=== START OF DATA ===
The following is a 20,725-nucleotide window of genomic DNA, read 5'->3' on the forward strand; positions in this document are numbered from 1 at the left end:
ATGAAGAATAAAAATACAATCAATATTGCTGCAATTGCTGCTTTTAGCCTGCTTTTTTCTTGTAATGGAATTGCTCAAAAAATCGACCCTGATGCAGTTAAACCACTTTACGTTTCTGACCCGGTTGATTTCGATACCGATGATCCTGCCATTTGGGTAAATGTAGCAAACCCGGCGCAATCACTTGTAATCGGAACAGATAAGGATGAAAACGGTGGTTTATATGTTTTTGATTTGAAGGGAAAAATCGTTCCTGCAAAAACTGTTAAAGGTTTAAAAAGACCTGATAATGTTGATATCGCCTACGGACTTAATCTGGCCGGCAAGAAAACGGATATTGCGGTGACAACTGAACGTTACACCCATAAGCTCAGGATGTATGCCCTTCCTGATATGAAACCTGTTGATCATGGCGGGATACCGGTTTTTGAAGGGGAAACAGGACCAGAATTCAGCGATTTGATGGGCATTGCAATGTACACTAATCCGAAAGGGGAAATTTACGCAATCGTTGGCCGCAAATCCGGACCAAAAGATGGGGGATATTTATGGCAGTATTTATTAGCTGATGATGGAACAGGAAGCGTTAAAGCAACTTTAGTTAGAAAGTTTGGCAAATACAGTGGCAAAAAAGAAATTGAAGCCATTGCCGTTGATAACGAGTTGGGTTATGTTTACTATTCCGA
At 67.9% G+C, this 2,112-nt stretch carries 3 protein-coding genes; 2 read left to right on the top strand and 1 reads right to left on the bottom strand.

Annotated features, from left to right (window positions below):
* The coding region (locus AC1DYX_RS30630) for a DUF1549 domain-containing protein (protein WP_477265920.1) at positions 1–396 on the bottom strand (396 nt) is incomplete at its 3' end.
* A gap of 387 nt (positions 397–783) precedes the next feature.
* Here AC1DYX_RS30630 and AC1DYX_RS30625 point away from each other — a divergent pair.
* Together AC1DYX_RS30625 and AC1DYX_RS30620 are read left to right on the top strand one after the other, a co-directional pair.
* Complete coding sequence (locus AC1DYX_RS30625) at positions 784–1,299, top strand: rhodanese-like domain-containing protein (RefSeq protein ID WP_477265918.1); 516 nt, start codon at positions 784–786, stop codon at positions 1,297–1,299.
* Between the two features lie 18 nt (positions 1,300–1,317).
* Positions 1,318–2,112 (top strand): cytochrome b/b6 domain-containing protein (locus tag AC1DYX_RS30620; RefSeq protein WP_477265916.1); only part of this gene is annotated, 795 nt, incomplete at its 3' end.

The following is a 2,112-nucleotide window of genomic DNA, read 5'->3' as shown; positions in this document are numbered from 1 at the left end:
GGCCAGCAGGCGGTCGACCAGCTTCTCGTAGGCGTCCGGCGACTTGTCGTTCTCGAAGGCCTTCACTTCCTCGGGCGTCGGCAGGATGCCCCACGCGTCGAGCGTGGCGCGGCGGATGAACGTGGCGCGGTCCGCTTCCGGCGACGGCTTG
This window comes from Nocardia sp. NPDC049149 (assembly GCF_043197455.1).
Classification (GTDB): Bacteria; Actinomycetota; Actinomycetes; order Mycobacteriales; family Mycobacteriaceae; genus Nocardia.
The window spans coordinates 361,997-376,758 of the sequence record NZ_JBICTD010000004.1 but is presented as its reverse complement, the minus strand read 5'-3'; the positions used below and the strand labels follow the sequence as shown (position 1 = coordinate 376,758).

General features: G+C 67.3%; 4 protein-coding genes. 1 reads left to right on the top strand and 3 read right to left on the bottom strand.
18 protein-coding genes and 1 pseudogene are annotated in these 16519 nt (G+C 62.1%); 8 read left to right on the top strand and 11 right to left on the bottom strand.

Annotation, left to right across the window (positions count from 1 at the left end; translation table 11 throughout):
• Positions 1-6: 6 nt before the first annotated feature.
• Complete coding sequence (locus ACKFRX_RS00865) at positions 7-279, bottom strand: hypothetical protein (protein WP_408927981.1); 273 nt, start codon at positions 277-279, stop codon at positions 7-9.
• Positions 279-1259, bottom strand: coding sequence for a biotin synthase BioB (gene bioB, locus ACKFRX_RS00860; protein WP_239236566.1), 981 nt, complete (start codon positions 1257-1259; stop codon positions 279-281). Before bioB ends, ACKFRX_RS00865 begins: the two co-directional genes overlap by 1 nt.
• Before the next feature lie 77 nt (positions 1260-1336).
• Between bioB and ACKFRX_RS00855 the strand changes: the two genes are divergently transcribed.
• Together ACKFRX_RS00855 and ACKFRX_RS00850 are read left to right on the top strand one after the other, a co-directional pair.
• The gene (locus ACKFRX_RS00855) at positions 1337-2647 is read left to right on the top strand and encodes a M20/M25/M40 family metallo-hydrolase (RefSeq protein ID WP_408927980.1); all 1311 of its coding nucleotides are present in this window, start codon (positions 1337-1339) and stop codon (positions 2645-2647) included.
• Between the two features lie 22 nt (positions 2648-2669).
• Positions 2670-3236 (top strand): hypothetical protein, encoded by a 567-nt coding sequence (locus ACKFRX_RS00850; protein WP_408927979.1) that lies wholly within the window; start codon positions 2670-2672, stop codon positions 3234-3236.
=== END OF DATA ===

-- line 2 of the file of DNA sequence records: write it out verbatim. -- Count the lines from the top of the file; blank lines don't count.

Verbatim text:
ATGAAGAATAAAAATACAATCAATATTGCTGCAATTGCTGCTTTTAGCCTGCTTTTTTCTTGTAATGGAATTGCTCAAAAAATCGACCCTGATGCAGTTAAACCACTTTACGTTTCTGACCCGGTTGATTTCGATACCGATGATCCTGCCATTTGGGTAAATGTAGCAAACCCGGCGCAATCACTTGTAATCGGAACAGATAAGGATGAAAACGGTGGTTTATATGTTTTTGATTTGAAGGGAAAAATCGTTCCTGCAAAAACTGTTAAAGGTTTAAAAAGACCTGATAATGTTGATATCGCCTACGGACTTAATCTGGCCGGCAAGAAAACGGATATTGCGGTGACAACTGAACGTTACACCCATAAGCTCAGGATGTATGCCCTTCCTGATATGAAACCTGTTGATCATGGCGGGATACCGGTTTTTGAAGGGGAAACAGGACCAGAATTCAGCGATTTGATGGGCATTGCAATGTACACTAATCCGAAAGGGGAAATTTACGCAATCGTTGGCCGCAAATCCGGACCAAAAGATGGGGGATATTTATGGCAGTATTTATTAGCTGATGATGGAACAGGAAGCGTTAAAGCAACTTTAGTTAGAAAGTTTGGCAAATACAGTGGCAAAAAAGAAATTGAAGCCATTGCCGTTGATAACGAGTTGGGTTATGTTTACTATTCCGA